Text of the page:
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God, in doing his own work, accepts of man's agency. — Remarks on the operations of the Divine mind. — Illustrations of the subject. Souls in union with God harmonize with the Divine mind in its inward experiences. — God’s desires and purposes made known, in some degree, in the experiences of his people. — Of the power of a good man's prayer.

THE work of redemption, in all the various forms in which it is carried on, is truly and emphatically God's work. But it is worthy of grateful notice, that our heavenly Father, in doing his own work, condescends to accept of human agency. Placing the Infinite in alliance with the finite, he allows man to be a co-worker with himself. And one of man's great works, that work without which nothing else is available, is

But, in saying this, it should be added, that we use the term prayer, not in the restricted sense of particular or specific supplication, but in the more general sense in which it is sometimes employed, namely, as expressive of communion with God in all its forms.

2. In order to illustrate properly the subject of union with God in prayer, it is necessary to lay down some principles in relation to Divine experience, as it may, perhaps, be termed; — that is to say, in relation to the feelings experienced in the mind of God. It is sometimes said of God, that, being infinite and perfect, he is beyond the reach of emotionality; in other words, is an "impassive" existence, a being without feeling. The truth seems to us to be directly the opposite. God, so far from being the negation, is the perfection of feeling; that is to say, he feels, and cannot help feeling, just as he ought to feel, on all possible occasions.

3. This remark we proceed now to illustrate in some particulars. And, accordingly, it may be said, in the first place, that God, instead of being impassive and without sensibility, is a being of desires and aversions. Can it be supposed, for instance, that any good takes place in the universe, without God's desiring it to take place? And if such a supposition is impossible, it is equally so that any evil can take place without causing in him feelings of dissatisfaction and aversion. And this is not all. He not only desires good to take place, but he rejoices in it, when it has taken place. And he cannot do otherwise. And, on the other hand, he not only disapproves of wrong-doing, and desires that it may not take place, but it cannot take place without exciting grief in him.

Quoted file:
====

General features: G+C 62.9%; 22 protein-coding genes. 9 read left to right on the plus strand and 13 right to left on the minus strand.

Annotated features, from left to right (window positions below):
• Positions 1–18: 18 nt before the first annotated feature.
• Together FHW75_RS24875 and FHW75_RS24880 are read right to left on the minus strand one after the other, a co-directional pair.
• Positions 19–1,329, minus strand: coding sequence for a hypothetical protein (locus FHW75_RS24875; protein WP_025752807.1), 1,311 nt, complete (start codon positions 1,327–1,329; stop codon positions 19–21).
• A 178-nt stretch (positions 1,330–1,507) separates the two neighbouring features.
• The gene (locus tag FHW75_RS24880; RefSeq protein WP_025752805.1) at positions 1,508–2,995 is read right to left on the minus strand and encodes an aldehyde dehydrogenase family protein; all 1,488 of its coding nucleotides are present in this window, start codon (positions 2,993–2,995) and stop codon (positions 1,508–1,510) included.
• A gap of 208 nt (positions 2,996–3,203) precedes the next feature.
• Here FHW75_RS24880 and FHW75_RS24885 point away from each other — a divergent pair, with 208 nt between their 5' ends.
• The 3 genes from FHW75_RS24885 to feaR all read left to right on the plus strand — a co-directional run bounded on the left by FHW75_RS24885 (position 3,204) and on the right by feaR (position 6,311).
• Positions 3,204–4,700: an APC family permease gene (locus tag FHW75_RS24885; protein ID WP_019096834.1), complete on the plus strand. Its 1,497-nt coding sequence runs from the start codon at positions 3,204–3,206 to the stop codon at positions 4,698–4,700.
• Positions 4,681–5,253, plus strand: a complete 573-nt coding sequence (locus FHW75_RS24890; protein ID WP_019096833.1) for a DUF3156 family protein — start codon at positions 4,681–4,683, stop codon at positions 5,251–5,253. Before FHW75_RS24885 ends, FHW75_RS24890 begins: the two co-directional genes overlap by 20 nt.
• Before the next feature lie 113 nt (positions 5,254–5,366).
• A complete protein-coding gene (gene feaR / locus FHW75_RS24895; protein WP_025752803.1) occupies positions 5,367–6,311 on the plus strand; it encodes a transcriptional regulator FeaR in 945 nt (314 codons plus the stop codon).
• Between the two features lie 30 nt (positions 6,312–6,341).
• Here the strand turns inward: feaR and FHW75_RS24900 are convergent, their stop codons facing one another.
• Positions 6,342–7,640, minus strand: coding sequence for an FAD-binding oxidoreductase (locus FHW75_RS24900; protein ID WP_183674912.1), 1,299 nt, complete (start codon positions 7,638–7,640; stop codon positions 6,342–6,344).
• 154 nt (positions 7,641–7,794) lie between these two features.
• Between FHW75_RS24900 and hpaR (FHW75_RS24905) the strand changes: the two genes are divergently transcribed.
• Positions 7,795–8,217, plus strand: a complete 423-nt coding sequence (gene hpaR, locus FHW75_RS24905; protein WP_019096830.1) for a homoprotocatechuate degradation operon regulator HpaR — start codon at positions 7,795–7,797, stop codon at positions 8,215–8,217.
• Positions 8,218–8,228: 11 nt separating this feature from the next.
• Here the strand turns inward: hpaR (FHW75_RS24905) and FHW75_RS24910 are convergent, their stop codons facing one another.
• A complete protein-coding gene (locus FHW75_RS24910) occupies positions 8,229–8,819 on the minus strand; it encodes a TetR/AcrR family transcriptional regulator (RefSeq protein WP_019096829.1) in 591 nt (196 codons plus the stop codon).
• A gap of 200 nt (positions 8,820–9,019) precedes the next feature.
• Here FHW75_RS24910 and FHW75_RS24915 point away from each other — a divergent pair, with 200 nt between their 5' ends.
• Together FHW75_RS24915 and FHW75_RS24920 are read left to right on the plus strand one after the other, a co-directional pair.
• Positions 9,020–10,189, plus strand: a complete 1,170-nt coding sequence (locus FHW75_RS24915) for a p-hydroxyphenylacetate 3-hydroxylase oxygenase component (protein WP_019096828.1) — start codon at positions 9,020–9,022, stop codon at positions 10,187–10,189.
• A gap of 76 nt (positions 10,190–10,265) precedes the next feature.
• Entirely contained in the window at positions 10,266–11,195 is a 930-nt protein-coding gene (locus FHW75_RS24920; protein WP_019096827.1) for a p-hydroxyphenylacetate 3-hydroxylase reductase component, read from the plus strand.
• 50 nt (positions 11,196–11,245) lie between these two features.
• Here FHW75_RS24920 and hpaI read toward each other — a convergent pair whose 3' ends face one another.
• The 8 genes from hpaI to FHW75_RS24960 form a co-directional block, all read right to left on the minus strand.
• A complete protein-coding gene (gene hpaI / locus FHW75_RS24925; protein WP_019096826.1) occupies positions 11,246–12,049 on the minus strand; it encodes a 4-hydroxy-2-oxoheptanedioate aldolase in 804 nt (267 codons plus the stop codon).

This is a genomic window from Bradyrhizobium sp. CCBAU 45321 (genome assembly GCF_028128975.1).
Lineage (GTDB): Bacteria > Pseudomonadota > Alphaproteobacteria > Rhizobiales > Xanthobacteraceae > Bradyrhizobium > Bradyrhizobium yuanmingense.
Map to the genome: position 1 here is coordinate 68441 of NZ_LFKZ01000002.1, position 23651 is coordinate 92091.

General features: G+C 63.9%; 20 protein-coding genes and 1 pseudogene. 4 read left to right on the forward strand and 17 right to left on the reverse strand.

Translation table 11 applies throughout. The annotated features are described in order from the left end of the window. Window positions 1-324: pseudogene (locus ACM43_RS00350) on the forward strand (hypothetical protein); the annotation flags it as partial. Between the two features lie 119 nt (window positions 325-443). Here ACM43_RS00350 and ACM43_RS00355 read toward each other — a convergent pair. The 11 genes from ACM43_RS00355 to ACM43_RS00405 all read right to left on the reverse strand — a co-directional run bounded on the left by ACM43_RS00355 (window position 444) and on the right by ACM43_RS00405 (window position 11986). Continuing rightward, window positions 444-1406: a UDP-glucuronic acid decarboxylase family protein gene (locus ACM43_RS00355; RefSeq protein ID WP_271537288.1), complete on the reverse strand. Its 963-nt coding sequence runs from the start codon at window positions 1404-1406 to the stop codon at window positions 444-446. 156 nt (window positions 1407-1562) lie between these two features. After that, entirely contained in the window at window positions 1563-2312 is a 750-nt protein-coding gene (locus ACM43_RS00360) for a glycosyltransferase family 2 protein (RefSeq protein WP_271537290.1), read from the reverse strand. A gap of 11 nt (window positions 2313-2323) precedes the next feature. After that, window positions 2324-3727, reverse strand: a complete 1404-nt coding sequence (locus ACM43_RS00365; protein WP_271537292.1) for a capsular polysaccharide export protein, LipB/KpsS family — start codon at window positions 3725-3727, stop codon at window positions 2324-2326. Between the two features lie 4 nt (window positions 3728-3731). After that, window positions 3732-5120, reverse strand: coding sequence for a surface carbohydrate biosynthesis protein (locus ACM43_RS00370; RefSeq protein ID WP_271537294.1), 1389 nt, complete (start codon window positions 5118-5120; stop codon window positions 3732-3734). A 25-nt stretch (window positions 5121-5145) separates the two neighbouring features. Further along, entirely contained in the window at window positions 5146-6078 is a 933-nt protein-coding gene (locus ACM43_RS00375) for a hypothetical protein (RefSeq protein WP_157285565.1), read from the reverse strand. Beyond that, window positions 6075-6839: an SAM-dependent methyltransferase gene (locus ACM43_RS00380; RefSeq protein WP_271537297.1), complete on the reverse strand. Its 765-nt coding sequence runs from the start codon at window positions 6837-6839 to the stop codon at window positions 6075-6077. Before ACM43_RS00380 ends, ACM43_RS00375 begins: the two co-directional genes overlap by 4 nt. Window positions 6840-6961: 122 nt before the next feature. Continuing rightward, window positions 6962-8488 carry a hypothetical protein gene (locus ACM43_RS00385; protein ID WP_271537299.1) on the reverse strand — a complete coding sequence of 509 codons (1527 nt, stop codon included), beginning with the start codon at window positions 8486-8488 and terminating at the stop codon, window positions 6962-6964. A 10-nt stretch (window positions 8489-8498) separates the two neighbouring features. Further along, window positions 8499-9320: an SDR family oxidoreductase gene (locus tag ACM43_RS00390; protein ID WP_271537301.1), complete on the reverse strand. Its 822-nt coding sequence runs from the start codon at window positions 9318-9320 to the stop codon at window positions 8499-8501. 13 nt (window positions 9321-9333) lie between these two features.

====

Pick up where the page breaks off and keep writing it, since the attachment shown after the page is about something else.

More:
It is a great and affecting truth, that the infinite God, in the true sense of the terms, is grieved with sinners. To be indifferent to sin in any of its forms or degrees, which is the same thing as being "impassive" in view of sin, is not in his nature. Such a supposition, namely, the sight of sin without experiencing any emotions, would imply, at least, a great imperfection of character. And if it is impossible for him to be indifferent to sin, it is certainly impossible for him to be pleased with it. To be grieved with sin, therefore, to be grieved with an infinite grief, is the necessary result of the infinity and perfection of his nature.

4. And it is the same with other feelings. It is prob­ably not necessary to go through with them in detail It is sufficient to say that God has, and necessarily must have, all those feelings which are appropriate to a perfectly wise, benevolent, and holy being. They correspond to things as they take place; and they vary exactly with the changing incidents of those things; every shade of alteration in the facts causing a shade of alteration in the corresponding feelings. So that it is true of the divine mind, that it is constantly in motion and constantly at rest at the same time; — the rest, or rather the perfect tranquility, being the result of the perfection of its movement. It is not the rest of inaction, but of perfect adjustment; not the rest of impassive stagnation, but of emotional and moral harmony.

5. We proceed now to state, in connection with these brief explanations, that the soul, which is fully in the experience of divine union, will harmonize perfectly with the emotions and desires of the divine mind. If, for instance, there are soon to be especial operations of tbs Holy Spirit, and if souls are to be enlightened and restored to God, the preparations for such events will always exist first in the mind of God himself. It is not possible that such things should exist accidentally They are the developments, coming in their appropriate order and under appropriate circumstances, of the divine thought, of the divine feeling. But if it be true that the heavings of the billows, whether gently or more powerfully, will first show themselves in the great ocean of thought and feeling, it will also be true that they will excite a correspondent movement in all smaller steams and fountains which are in alliance with them. In other words, God, in all good works, moves first; and the minds of his people, (all those who come within the particular sphere of movement,) move in harmony with him.